On my Homepage section, About This Site, I said that LGBTQ+ Literature & Cinema is for everyone. But some artists, such as Shakespeare and Woolf, originally made me feel a bit overwhelmed.
They use complex language (even though Shakespeare wrote, 400 years ago, for a popular audience), offer subtle psychological insights (Woolf pioneered ‘stream of consciousness’), and come from worlds unlike my own background (thankful every day for the scholarship that made college possible).
Here are some tips, based on how I roll, whether it’s a Shakespeare play or Woolf’s Mrs. Dalloway (that entered the public domain in 2021) or any (at first!) daunting subject.
Start with a Summary
I suggest beginning with a plot synopsis. Then you can know the characters and basic story. You can find a summary of almost any book at Wikipedia. Or do a search for the title along with the word “summary” or “synopsis.”
I love language – whether words, or film’s images and sounds – so, once I have a bead on the plot, I can focus on the connections between content (feelings and ideas) and form (the words on the page, or images/sounds from the screen). And with, say, Shakespeare or Woolf, or filmmakers Murnau or Eisenstein, we can revel in the beauty of how they express… everything.
Maybe Add a Movie
It might also be interesting, for books, to see if there is a film version. There can be some wonderful discussions in a comparative Fiction & Film Group, even if you choose to make it a ‘group’ just for yourself.
To take one example, there are several outstanding films based on Shakespeare, ranging from ‘straight’ adaptations (like Orson Welles’s Othello),to pictures that are more experimental (including My Own Private Idaho, based on the Henry V plays, and even an avant-garde version of Shakespeare’s sonnets, The Angelic Conversation), to out there riffs (such as a favorite ’50s science fiction movie, Forbidden Planet, based on The Tempest).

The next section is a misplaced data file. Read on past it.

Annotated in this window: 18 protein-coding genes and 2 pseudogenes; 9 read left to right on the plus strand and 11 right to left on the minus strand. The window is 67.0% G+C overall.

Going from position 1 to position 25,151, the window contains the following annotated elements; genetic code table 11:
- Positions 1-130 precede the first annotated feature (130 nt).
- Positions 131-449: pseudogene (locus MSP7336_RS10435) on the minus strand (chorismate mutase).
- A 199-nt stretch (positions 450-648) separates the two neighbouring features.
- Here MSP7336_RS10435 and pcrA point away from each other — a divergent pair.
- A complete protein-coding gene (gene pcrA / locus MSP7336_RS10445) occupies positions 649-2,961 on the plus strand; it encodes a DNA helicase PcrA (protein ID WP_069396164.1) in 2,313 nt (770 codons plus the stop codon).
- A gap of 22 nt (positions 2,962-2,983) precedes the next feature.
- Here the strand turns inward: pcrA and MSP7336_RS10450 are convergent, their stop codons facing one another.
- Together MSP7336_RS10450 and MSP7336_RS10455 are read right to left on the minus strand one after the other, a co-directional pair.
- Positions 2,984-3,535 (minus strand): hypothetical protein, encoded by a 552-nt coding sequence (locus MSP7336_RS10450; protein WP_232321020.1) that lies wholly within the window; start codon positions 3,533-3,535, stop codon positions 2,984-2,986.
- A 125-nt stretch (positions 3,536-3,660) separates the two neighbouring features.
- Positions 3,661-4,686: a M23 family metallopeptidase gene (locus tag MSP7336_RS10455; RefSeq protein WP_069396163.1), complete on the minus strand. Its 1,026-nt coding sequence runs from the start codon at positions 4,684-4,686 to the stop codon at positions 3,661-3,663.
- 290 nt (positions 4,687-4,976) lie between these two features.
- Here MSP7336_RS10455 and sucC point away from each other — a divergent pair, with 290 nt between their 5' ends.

One of the wonders of reading, or watching film, today, is the wealth of online resources, instantly available and usually free. Again, do a search on whatever work you’re interested in… knowing that, just a few years ago, you might’ve found yourself surrounded by a veritable mountain of research books. Books that, if you wanted to quote them, you’d have to scan, or type out, passages!
Not to mention that back in paper days, before ebooks, you couldn’t press on an unfamiliar word and have the definition pop up. Although I do still love having a physical copy of the vast all-encompassing Oxford English Dictionary!
Maybe the most important thing to do, when approaching a (supposedly) difficult work, is simply relax. Tell yourself the truth, that you *can* understand the book or film you’re interested in, even if it takes – as it does me – more than one reading. And maybe a lot of time.
Obviously, you don’t have to finish the book or film (unless it’s “homework”). But if you do, and you keep yourself opens to its unique language and insights, maybe you’ll be glad you did. Maybe even in some surprising ways, that go with you through life. Thanks to you, books and films do have a life of their own.
It may be easy to get a little carried away with this suggestion! Having said that, consider looking at what else was going on, from the time the book or film was created: history, similar books or movies, maybe also music, visual arts, science. Basically, whatever related areas you’re interested in.
You might also like exploring the book or film along with others, in a discussion group, that you can join, or even start yourself.
Perhaps you’d prefer sharing your comments for a book at Goodreads, or at another readers forum. Or find one for film, or on any topic you’re interested in.
However you approach a challenging book, or film, or any subject…
Relax, take as long as you want, and…
When you’re done, give yourself props. YOU DID IT!
And if you want more… Free Online Courses
If you want to go even further, there are hundreds of FREE online courses, from some of the world’s top universities, open to everyone who’s interested.
- Free Open Yale Courses, in a wide range of subjects – complete video lectures and transcripts, learn at your own pace, no grading or course credit.
- 1,700 free online courses (from Yale, Harvard, MIT, Princeton, Stanford, University of Chicago, Oxford, more, as listed by openculture.com).
- Article on “65 free online courses from the top US colleges” including the platforms Coursera, edX, and FutureLearn (Business Insider, March 29, 2021).